August 23, 2017: Mueller requests Transition emails and devices for nine Transition officials from GSA.

August 30, 2017: Mueller requests Transition emails and devices for an additional four Transition officials.

September 19, 2017: CNN reports that FBI obtained a FISA warrant on Paul Manafort (though claims that search of storage facility happened under FISA, not criminal, warrant).

October 20, 2017: Rosenstein expands scope to include Michael Cohen, Rick Gates, Roger Stone, Don Jr, and at least one other person, plus Jeff Sessions’ lies to Congress.

November 13, 2017: FBI obtains Cohen’s Gmail going back to June 1, 2015 (prior warrants covered January 1, 2016 to present) and personal email hosted by 1&1.

January 19, 2018: Trump signs 702 reauthorization without any new protections on back door searches.

January 29, 2018: By this date, White House had turned over 20,000 pages of records to Mueller covering (see this post for more background):

  • White House response to DOJ concerns about Mike Flynn, his resignation, and White House comments about Jim Comey
  • White House communications about campaign and transition communications with Manafort, Gates, Gordon, Kellogg, Page, Papadopoulos, Phares, Clovis, and Schmitz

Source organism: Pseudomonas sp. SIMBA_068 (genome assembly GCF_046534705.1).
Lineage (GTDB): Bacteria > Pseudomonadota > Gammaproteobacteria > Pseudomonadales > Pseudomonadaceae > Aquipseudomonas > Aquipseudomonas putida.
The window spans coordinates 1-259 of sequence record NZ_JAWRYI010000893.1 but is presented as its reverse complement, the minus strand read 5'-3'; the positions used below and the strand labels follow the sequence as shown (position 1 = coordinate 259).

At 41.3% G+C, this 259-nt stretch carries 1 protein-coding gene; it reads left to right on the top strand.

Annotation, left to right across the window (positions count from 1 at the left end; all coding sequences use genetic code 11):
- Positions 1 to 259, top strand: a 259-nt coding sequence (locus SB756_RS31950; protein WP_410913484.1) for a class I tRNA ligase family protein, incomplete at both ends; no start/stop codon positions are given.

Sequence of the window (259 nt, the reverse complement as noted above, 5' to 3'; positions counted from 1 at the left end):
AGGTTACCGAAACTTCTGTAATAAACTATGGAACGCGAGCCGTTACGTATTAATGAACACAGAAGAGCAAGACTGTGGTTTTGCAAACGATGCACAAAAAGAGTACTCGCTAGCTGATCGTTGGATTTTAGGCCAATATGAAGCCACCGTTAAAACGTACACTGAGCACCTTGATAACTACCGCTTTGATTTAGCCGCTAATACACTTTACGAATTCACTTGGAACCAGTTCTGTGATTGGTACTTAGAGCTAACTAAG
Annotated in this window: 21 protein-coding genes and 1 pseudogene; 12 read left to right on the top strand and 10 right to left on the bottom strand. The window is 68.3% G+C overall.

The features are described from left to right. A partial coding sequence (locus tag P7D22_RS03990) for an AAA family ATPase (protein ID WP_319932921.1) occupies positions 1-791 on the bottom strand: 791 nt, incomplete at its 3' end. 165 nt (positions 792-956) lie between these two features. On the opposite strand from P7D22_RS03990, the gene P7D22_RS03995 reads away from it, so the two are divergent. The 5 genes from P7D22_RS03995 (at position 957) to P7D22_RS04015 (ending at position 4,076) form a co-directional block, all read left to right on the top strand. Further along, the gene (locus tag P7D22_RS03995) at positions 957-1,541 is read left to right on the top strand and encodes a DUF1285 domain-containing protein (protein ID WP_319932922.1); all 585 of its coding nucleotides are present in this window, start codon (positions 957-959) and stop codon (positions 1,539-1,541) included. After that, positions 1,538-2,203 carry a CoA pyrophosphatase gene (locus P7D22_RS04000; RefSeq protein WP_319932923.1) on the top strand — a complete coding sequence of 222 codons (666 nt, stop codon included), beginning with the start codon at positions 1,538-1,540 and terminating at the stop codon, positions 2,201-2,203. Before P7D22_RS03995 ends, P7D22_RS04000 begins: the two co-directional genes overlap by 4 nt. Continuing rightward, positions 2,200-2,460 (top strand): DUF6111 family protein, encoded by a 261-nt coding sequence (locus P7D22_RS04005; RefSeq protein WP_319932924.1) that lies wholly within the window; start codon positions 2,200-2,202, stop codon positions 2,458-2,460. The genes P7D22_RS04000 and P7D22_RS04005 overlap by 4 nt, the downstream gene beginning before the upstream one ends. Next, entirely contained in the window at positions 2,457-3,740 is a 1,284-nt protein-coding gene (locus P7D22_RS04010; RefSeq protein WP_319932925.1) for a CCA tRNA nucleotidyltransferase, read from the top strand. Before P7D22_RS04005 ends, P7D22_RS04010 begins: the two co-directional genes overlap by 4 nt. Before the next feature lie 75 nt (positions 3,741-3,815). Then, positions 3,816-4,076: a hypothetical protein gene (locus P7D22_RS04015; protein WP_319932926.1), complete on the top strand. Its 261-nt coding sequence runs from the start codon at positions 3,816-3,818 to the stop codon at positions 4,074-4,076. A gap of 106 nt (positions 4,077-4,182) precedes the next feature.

• Records covering Flynn’s campaign and transition communications with Kislyak and other Russian officials, as well as the May 10, 2017 meeting
  • Records relating to the June 9 meeting
  • Records pertaining to Jim Comey’s firing

Between that date and June 5, 2018, the White House also turned over:

  • McGahn’s records pertaining to Flynn and Comey firings
  • White House Counsel documents pertaining to research on firing Comey before it happened
  • Details on the Bedminster meeting in advance of Comey’s firing
  • Details on McCabe’s communications with Trump right after he fired Comey